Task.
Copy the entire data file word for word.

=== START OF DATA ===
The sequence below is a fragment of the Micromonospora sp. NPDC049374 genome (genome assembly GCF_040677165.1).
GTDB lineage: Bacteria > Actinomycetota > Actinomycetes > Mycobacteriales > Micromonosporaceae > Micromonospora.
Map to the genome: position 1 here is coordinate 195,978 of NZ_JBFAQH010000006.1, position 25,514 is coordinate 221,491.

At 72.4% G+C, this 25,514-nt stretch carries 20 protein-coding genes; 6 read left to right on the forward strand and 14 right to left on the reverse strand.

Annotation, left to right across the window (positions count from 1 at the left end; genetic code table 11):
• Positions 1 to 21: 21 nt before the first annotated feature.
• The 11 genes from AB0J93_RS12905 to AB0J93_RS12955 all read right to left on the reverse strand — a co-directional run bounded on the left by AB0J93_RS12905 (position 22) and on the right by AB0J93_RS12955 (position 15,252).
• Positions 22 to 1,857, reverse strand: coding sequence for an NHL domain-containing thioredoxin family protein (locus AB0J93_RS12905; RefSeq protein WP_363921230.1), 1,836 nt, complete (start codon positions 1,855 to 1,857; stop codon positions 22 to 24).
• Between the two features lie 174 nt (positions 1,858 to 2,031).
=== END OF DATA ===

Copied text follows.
The sequence below is a fragment of the Micromonospora sp. NPDC049374 genome (genome assembly GCF_040677165.1).
GTDB lineage: Bacteria > Actinomycetota > Actinomycetes > Mycobacteriales > Micromonosporaceae > Micromonospora.
Map to the genome: position 1 here is coordinate 195,978 of NZ_JBFAQH010000006.1, position 25,514 is coordinate 221,491.

At 72.4% G+C, this 25,514-nt stretch carries 20 protein-coding genes; 6 read left to right on the forward strand and 14 right to left on the reverse strand.

Annotation, left to right across the window (positions count from 1 at the left end; genetic code table 11):
• Positions 1 to 21: 21 nt before the first annotated feature.
• The 11 genes from AB0J93_RS12905 to AB0J93_RS12955 all read right to left on the reverse strand — a co-directional run bounded on the left by AB0J93_RS12905 (position 22) and on the right by AB0J93_RS12955 (position 15,252).
• Positions 22 to 1,857, reverse strand: coding sequence for an NHL domain-containing thioredoxin family protein (locus AB0J93_RS12905; RefSeq protein WP_363921230.1), 1,836 nt, complete (start codon positions 1,855 to 1,857; stop codon positions 22 to 24).
• Between the two features lie 174 nt (positions 1,858 to 2,031).